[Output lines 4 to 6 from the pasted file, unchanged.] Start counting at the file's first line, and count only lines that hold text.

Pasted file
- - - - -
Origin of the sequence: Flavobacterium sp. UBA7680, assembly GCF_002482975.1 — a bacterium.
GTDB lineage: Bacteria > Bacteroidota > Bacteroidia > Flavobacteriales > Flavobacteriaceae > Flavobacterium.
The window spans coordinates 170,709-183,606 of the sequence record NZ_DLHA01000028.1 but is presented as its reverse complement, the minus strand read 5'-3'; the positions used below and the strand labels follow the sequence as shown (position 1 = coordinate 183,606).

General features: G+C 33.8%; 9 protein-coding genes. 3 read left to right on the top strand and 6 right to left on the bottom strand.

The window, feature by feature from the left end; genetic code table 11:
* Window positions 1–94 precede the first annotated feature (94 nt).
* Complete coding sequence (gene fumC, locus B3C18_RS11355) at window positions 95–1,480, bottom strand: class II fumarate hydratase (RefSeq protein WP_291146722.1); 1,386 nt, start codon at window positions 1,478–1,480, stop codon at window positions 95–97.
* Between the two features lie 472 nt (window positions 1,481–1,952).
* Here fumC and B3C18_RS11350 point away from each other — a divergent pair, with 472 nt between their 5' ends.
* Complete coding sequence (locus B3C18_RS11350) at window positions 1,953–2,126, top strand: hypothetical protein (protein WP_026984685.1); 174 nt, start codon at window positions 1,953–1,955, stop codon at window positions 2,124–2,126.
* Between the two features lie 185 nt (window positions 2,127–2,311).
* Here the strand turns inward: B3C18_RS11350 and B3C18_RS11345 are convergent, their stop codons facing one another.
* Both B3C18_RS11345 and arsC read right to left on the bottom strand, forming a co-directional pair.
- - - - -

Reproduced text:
General features: G+C 33.8%; 9 protein-coding genes. 3 read left to right on the top strand and 6 right to left on the bottom strand.

The window, feature by feature from the left end; genetic code table 11:
* Window positions 1–94 precede the first annotated feature (94 nt).